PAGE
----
Opinion

Business has become the latest hot potato in politics

4 min read

28 January 2014

SMEs have become coveted voting grounds and entrepreneurs either useful allies or rapacious rip off merchants making a quick buck off the unsuspecting under privileged.

And it is within the mix of political dogma and vote catching strategy that we entrepreneurs have been moved into the position of a major pawn.

The Conservative Party has aligned itself strongly with enterprise from the start of this government; its goal “to make Britain the easiest and the best place in the world to set up and grow a business.”

Early on in this government’s term, the emphasis was on small business, in a suitably coalition, cosily non-right-wing picture and it only moved somewhat to the bigger businesses when the growth in the economy was not happening as fast as it should.

Cameron’s latest attempts to align business voters to his party include pledges to cut red tape, a new scheme of “growth vouchers” and his support of the UKTI “Re-shore Nation” campaign. 

For many reasons, from increasing overseas costs to environmental concerns, there is a shift going on toward British manufacturing becoming more trendy again and the PM has leapt right on the bandwagon.

While he calls for bringing all the jobs back from overseas, and Cable is celebrating the return of manufacturing, some of us never left and have had very little help. 

It is still exceptionally hard to make money from manufacturing in Britain. We are not likely to be his largest earners. But manufacturing workers are traditionally labour voters and so this is the real motive.

In fairness too, the Autumn Statement did actually offer some concrete moves for business from the capping of business rates, freeze in duty and scrapping employers NI for under 21’s.

Miliband meanwhile is capitalizing on the huge political unrest caused by the austerity campaign of the Conservative years. In turn, he is presenting fat ducks on a shooting line for the massively unhappy populace to turn their hatred upon.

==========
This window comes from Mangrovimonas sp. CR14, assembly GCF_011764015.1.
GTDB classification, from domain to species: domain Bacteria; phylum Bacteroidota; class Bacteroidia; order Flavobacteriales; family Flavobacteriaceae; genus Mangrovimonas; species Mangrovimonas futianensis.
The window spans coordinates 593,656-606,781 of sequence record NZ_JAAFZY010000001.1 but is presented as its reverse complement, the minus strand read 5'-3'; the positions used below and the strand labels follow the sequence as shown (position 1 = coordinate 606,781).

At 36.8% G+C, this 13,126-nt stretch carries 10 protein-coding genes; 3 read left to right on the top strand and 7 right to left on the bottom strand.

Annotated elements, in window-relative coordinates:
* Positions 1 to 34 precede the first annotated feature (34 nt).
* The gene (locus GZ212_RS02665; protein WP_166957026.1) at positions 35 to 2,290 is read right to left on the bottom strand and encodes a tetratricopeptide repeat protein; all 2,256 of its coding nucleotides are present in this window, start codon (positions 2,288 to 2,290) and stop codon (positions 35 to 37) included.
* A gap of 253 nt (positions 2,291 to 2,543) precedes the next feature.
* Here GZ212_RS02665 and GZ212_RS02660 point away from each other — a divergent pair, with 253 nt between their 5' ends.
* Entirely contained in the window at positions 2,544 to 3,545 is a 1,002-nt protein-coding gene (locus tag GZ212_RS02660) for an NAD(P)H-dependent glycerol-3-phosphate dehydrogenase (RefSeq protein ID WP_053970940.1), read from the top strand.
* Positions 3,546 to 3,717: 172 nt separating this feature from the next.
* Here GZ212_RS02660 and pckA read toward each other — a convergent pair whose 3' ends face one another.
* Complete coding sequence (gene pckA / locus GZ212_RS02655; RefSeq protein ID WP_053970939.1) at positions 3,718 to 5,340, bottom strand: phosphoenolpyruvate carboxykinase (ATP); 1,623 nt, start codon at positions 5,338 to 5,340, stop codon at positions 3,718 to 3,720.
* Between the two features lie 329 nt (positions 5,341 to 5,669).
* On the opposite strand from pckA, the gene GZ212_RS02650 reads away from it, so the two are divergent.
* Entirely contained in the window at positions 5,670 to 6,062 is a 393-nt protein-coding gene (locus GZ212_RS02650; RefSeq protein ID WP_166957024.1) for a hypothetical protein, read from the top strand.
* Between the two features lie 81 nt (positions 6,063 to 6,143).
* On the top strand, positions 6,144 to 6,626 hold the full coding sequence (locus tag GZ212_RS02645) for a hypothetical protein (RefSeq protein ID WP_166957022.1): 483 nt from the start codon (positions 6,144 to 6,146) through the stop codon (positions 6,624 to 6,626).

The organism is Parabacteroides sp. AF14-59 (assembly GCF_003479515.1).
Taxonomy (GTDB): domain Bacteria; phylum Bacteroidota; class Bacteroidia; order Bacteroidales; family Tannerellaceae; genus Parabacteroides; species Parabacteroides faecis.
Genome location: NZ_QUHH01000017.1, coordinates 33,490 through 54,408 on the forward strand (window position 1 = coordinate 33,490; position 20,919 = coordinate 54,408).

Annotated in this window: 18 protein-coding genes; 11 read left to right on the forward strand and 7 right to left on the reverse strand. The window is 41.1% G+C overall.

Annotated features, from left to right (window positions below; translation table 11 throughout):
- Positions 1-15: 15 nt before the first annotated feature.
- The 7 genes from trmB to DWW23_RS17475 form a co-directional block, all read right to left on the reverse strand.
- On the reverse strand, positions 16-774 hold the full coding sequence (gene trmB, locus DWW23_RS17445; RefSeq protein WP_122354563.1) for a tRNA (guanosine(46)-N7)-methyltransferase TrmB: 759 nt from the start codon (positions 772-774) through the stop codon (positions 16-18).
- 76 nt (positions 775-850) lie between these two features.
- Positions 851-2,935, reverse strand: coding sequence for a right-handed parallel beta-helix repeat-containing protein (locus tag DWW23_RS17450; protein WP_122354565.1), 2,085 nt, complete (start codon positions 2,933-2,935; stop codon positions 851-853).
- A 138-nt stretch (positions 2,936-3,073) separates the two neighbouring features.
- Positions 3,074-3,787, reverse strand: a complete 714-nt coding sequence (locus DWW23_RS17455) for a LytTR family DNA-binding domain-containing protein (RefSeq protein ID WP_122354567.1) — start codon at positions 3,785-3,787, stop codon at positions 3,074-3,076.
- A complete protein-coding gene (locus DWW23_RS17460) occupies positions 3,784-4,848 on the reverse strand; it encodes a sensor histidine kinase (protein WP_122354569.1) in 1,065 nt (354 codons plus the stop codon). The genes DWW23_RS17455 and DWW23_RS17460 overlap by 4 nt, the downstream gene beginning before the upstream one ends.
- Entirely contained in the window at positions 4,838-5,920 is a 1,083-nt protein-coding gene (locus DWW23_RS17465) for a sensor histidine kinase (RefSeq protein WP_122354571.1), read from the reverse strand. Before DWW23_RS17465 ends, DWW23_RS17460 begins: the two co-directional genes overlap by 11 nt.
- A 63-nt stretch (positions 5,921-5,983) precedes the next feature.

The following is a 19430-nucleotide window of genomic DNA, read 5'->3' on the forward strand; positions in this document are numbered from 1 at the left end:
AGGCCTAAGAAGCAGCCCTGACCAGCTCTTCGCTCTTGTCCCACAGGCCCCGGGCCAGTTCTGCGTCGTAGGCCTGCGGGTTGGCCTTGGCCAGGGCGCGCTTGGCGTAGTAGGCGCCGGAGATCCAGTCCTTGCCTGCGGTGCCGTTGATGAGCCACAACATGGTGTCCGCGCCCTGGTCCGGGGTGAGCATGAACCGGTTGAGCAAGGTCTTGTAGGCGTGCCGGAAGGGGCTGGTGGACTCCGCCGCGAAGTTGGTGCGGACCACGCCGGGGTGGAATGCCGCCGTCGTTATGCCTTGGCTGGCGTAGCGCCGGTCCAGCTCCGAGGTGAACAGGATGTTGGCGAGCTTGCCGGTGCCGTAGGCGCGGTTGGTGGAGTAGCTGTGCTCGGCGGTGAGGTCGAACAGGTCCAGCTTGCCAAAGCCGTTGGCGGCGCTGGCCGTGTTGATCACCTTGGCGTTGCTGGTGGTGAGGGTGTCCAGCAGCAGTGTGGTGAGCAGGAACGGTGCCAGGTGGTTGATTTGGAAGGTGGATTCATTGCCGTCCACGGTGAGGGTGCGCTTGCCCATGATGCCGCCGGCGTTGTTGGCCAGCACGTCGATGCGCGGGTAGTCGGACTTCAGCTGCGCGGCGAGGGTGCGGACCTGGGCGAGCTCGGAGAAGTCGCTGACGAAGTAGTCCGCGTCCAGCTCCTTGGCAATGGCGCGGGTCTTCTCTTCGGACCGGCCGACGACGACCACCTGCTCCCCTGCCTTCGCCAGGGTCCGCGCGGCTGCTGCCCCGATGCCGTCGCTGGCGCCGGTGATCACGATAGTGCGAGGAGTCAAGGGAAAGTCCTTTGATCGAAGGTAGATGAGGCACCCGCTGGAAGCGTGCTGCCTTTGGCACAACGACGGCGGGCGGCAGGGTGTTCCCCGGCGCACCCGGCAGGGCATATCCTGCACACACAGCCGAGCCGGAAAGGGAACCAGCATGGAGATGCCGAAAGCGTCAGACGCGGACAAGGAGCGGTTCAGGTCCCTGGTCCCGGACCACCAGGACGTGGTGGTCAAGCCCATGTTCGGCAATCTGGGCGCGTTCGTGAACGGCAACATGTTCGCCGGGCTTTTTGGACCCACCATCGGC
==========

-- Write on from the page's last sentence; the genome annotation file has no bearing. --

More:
From a cap on energy prices, which many fear will affect drastically needed investment, to threatening house builders with the seizure of undeveloped land and the bankers – perhaps the easiest duck for anyone to target. 

Now it is the highest tax bracket earners. Immediately hatred breaks out – those earning above £150,000 or aiming to do so rapidly defend their rights, while huge numbers of the population find that amount of wealth simply beyond comprehension.

One of the real problems lies in the mutual distrust between business and the Labour party. Ed Balls’ claims that they are not “anti business” but simply “anti-business-as-usual” will do nothing to allay this.

Miliband makes no secret of his support for government interference in business. There is talk of renouncing the free markets brought in by Thatcher, talk of much stronger alignment with the unions – some irony given their role bringing about the death of most of British manufacturing.

While all that is terrifying enough – not least because for basic economic reasons Britain must have a full recovery in its private sector, these moves that are purely popularity and vote winning, trading on a mutinously unhappy British public, are politics at its immoral worst.

Jan Cavelle is the founder of the Jan Cavelle Furniture Company

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